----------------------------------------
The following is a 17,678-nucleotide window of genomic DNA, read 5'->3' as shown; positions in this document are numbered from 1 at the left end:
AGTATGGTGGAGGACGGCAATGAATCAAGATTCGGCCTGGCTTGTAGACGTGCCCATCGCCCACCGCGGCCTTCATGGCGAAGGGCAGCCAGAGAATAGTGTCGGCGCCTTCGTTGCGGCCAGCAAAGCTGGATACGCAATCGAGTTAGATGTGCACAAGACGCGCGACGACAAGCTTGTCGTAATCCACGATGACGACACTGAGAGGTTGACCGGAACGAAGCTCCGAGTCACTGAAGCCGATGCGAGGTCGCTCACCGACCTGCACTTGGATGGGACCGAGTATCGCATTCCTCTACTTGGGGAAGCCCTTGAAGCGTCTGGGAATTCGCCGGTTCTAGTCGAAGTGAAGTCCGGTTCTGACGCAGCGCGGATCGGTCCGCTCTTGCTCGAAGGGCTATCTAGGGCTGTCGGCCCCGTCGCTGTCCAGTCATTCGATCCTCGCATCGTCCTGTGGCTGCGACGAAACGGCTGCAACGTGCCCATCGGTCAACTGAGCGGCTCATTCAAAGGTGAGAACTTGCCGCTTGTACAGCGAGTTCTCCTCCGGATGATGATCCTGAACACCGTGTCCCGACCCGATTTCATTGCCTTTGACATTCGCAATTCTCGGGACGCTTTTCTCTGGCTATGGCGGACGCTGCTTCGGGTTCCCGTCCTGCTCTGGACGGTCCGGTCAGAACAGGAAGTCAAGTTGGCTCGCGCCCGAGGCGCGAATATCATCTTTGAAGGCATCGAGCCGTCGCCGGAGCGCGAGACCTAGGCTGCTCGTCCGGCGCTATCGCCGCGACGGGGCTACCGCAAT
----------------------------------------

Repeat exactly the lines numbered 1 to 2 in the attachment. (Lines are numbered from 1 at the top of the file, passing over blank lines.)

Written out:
The following is a 17,678-nucleotide window of genomic DNA, read 5'->3' as shown; positions in this document are numbered from 1 at the left end:
AGTATGGTGGAGGACGGCAATGAATCAAGATTCGGCCTGGCTTGTAGACGTGCCCATCGCCCACCGCGGCCTTCATGGCGAAGGGCAGCCAGAGAATAGTGTCGGCGCCTTCGTTGCGGCCAGCAAAGCTGGATACGCAATCGAGTTAGATGTGCACAAGACGCGCGACGACAAGCTTGTCGTAATCCACGATGACGACACTGAGAGGTTGACCGGAACGAAGCTCCGAGTCACTGAAGCCGATGCGAGGTCGCTCACCGACCTGCACTTGGATGGGACCGAGTATCGCATTCCTCTACTTGGGGAAGCCCTTGAAGCGTCTGGGAATTCGCCGGTTCTAGTCGAAGTGAAGTCCGGTTCTGACGCAGCGCGGATCGGTCCGCTCTTGCTCGAAGGGCTATCTAGGGCTGTCGGCCCCGTCGCTGTCCAGTCATTCGATCCTCGCATCGTCCTGTGGCTGCGACGAAACGGCTGCAACGTGCCCATCGGTCAACTGAGCGGCTCATTCAAAGGTGAGAACTTGCCGCTTGTACAGCGAGTTCTCCTCCGGATGATGATCCTGAACACCGTGTCCCGACCCGATTTCATTGCCTTTGACATTCGCAATTCTCGGGACGCTTTTCTCTGGCTATGGCGGACGCTGCTTCGGGTTCCCGTCCTGCTCTGGACGGTCCGGTCAGAACAGGAAGTCAAGTTGGCTCGCGCCCGAGGCGCGAATATCATCTTTGAAGGCATCGAGCCGTCGCCGGAGCGCGAGACCTAGGCTGCTCGTCCGGCGCTATCGCCGCGACGGGGCTACCGCAAT